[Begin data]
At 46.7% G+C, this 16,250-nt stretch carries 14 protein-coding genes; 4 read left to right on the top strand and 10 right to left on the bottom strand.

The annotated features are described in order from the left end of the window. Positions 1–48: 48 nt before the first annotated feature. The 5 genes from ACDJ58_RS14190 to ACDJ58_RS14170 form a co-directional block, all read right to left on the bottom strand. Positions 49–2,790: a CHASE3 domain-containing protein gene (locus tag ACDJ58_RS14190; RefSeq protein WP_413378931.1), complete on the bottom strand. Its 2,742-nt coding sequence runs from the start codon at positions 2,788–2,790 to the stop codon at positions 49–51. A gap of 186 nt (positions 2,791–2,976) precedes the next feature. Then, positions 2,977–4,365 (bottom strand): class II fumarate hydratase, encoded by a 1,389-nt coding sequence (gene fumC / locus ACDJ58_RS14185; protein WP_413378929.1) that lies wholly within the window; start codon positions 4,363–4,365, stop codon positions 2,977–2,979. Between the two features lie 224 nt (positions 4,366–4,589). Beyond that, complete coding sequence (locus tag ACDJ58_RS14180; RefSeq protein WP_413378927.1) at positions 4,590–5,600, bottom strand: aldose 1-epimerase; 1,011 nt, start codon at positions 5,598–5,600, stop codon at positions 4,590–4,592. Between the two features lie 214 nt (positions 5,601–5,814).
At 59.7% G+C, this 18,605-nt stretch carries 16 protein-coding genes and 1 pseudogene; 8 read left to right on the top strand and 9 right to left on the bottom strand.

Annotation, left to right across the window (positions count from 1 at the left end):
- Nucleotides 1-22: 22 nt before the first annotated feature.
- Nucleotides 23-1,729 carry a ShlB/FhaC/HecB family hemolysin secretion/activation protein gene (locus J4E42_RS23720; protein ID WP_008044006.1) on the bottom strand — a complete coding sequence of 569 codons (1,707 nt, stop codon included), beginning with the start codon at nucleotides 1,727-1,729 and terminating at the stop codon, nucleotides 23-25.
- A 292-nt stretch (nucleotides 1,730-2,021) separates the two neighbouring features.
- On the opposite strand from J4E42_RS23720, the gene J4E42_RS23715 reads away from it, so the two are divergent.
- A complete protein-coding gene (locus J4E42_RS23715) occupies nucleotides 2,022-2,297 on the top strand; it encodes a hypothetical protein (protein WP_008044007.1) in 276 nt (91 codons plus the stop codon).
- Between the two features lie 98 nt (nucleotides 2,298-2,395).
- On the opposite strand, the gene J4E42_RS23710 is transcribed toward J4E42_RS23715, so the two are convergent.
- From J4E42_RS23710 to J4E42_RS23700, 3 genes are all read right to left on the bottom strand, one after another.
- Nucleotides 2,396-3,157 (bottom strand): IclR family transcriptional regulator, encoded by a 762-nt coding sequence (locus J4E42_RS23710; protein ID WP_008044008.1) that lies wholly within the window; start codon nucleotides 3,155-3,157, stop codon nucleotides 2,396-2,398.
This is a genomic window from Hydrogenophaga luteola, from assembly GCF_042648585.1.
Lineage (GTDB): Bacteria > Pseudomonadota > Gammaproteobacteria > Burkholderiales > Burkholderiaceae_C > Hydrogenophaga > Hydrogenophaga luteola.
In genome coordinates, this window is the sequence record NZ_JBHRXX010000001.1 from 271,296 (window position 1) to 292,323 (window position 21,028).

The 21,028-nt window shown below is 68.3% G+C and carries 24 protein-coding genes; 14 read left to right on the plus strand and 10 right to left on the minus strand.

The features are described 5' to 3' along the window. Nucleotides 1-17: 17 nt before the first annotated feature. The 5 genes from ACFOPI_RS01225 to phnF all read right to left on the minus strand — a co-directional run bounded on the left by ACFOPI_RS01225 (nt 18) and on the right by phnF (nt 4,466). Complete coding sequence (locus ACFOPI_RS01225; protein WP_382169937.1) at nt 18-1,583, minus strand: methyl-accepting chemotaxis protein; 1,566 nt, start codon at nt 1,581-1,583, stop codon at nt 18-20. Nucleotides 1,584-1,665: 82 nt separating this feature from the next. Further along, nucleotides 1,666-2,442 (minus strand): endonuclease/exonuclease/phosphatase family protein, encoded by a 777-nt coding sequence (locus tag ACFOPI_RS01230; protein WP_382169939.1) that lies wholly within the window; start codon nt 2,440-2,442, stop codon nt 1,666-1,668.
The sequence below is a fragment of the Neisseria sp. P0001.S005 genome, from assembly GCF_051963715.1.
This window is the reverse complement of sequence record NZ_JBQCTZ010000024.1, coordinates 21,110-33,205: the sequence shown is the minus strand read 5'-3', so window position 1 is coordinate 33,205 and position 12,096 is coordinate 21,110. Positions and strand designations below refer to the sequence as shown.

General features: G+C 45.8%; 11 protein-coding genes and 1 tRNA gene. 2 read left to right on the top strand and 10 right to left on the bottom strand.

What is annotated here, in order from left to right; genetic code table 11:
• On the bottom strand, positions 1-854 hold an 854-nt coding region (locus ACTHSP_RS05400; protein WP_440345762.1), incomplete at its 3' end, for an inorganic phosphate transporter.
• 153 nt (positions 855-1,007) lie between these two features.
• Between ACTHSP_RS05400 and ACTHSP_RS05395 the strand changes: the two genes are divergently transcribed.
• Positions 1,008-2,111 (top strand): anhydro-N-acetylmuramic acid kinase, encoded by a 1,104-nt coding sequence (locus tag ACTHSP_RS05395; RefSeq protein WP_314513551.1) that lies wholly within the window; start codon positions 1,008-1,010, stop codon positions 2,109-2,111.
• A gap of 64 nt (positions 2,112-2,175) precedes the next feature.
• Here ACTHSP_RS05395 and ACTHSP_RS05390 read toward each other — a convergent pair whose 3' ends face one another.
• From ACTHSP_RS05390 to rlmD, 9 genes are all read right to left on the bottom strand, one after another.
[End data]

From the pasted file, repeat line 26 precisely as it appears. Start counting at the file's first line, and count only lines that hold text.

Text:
• Positions 1,008-2,111 (top strand): anhydro-N-acetylmuramic acid kinase, encoded by a 1,104-nt coding sequence (locus tag ACTHSP_RS05395; RefSeq protein WP_314513551.1) that lies wholly within the window; start codon positions 1,008-1,010, stop codon positions 2,109-2,111.